By Ray Stern
By Ray Stern
By New Times
By Amy Silverman
By Stephen Lemons
By Stephen Lemons
By Monica Alonzo
By Chris Parker
The sun beats down on Logsdon, 31, as she arranges her bizarre-looking paintings next to some artful teddy bears and handmade clothing on the outdoor stage at Holga's, during the downtown Phoenix apartment complex's monthly flea market. The funky 12-unit tenement houses assorted "artists-in-residence" like Logsdon who contribute work to monthly group shows or events like this.
Logsdon's current customer, a toothless homeless man, browses her work, but isn't interested in the canvases covered in brightly colored, pop-style depictions of wildlife or kitchen appliances. Instead, he's more interested in the personal stun gun or maybe the shower curtain she's also selling.
Other hawkers at the garage sale -- including fashion designer Emily Blanche and painter Indigo Verton -- are faring just a bit better. Things are usually much more crowded during First Friday art walks, as the driveway and nearby sidewalks are packed with peeps who come for Holga's rowdy gatherings featuring live music and other spectacles.
But outside of those Friday evenings, things are pretty dead both at the complex and throughout the Evans-Churchill Neighborhood -- the district south of Interstate 10 between Central Avenue and Seventh Street, starring the various galleries of Roosevelt Row. Logsdon and company are eager to change this with events like the Saturday morning flea market, providing Valley urbanites with an alternative to sipping coffee at Starbucks with their morning papers.
Logsdon's pocketing the soiled singles she got for the stun gun and getting back to relaxing in the shade when she hears a shout.
Robby Love, a digital imagery artist who regularly hangs at Holga's, has spied some trouble and announces, "Fuckin' heads up!"
A pumper truck from the Phoenix Fire Department has pulled up in front of the complex and parked on Garfield Street, and two firefighters in navy blue tee shirts are heading purposefully for the tables piled with art and assorted junk.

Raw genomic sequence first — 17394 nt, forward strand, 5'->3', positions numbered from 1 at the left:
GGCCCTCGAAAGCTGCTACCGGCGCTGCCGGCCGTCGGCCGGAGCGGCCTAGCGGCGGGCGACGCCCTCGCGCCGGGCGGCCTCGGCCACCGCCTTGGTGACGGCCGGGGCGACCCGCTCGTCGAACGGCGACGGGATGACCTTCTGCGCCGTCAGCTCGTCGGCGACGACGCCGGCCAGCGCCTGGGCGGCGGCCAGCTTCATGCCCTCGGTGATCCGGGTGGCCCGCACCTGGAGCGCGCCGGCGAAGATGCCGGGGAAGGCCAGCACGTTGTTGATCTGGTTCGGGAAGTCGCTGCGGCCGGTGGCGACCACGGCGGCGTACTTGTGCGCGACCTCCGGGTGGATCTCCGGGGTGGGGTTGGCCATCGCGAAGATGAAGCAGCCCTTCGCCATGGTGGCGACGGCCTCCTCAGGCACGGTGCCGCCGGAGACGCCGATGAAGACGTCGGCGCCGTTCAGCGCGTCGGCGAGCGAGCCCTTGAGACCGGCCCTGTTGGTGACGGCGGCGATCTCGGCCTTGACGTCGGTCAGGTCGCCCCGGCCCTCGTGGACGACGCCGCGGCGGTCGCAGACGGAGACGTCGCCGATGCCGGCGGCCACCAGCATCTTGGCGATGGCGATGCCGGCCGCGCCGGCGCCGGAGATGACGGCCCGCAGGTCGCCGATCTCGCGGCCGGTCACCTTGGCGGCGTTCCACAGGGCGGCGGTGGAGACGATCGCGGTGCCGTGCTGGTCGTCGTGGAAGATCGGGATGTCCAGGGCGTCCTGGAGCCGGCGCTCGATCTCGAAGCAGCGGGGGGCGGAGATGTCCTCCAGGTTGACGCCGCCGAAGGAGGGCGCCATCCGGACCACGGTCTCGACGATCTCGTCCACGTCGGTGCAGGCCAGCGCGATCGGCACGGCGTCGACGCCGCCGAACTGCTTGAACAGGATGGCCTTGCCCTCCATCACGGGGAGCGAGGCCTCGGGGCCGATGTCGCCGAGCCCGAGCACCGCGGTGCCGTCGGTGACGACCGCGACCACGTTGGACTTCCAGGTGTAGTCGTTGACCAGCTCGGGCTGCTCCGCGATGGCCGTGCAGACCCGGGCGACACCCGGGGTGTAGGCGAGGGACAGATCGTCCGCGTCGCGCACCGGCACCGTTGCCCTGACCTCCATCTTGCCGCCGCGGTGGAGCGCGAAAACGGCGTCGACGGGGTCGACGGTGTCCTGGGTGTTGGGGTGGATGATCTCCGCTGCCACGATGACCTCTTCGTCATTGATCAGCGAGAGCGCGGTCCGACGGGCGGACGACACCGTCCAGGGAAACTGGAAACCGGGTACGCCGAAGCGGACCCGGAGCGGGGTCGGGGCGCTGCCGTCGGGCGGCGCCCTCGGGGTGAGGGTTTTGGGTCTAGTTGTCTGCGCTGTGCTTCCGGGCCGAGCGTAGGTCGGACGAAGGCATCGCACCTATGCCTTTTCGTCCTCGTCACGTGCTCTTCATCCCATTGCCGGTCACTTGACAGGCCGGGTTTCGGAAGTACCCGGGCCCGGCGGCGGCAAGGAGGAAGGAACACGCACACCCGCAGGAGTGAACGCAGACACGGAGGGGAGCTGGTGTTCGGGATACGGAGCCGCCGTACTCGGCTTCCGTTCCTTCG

"Oh, shit, I wonder why they're here," Love says. "Do you think they're gonna shut this down?"
"Chill out, let's just wait and see what happens here," replies Ian Wender, a photographer who works days as a land surveyor for Salt River Project. At 41, Wender is older than most of the Holga's crowd, and his tends to be the voice of reason. This morning he's serving pancakes to his fellow residents.
Normally, Logsdon and the rest of the Holga's posse wouldn't have batted an eye when a truck full of beefy smokebusters rolled by their residence. But after the last First Friday art walk on August 5, they're a little more suspicious of such a visit.
For years, the Friday night parties have gone largely unnoticed by the cops and other government types. But last month City Hall was all over Roosevelt Row, with Phoenix police officers on horseback looking for underage drinking and other violations, as well as inspectors from various local governmental agencies who came along for the ride and detailed various code and ordinance violations at Holga's and along Roosevelt Street. Fearful their rowdy monthly fete is in danger of getting squashed, Holga's residents and others on Roosevelt and over on Grand Avenue are terrified that any future non-First Friday activities could be shuttered as well.
They're terrified, in short, that the party's over.
But on this day, the four-alarm fears of those at the flea market are for naught. The firefighters are just cruising yard sales, killing time between calls, looking for a bargain.
"You can't blame us for being paranoid, especially with all that's gone on," says Logsdon. "Everybody's on edge these days . . . everything's changed around here."
Historically, First Fridays have been pretty lawless. For a few hours every few weeks, a chunk of downtown Phoenix turns into a free-for-all carnival, complete with fried chicken for sale on the sidewalk, open keg parties at nearby houses and -- on occasion -- a fire-breather jumping into the middle of the bumper-to-bumper traffic on Roosevelt Street to perform. The monthly event started in 1993, but didn't pick up steam 'til recently; in the past couple of years, gallery owners have stood by between 6 and 10 p.m. and counted up to 10,000 people through the doors on a given Friday night.
John Logan and the other members of the roving band The MadCaPs, which performs in the back of a pickup truck, have been hassled by the cops, and there have been noise complaints and some parking tickets.
But until August, city leaders seemed oblivious to the fact that a hipper, less organized version of the Arizona State Fair (or a gigantic frat party -- take your pick) was going on under their noses, on a monthly basis. Which is odd, considering that on any given First Friday, you can see a parade of city types, walking around like anthropologists or sociologists, pointing at the spectacle of people actually coming to downtown Phoenix to look at art (and at each other).
On Friday, August 5, everything changed -- at least, that's what the artists fear. That steamy, rainy night, the crowds were a little smaller than they've been on other First Fridays, but the Phoenix cops and city and county inspectors who showed up on Roosevelt Row had plenty to see and do -- and take notes on. They skipped Grand Avenue, another FF hub that's a little edgier, and less popular with the masses, but Roosevelt got nearly a dozen officious visitors.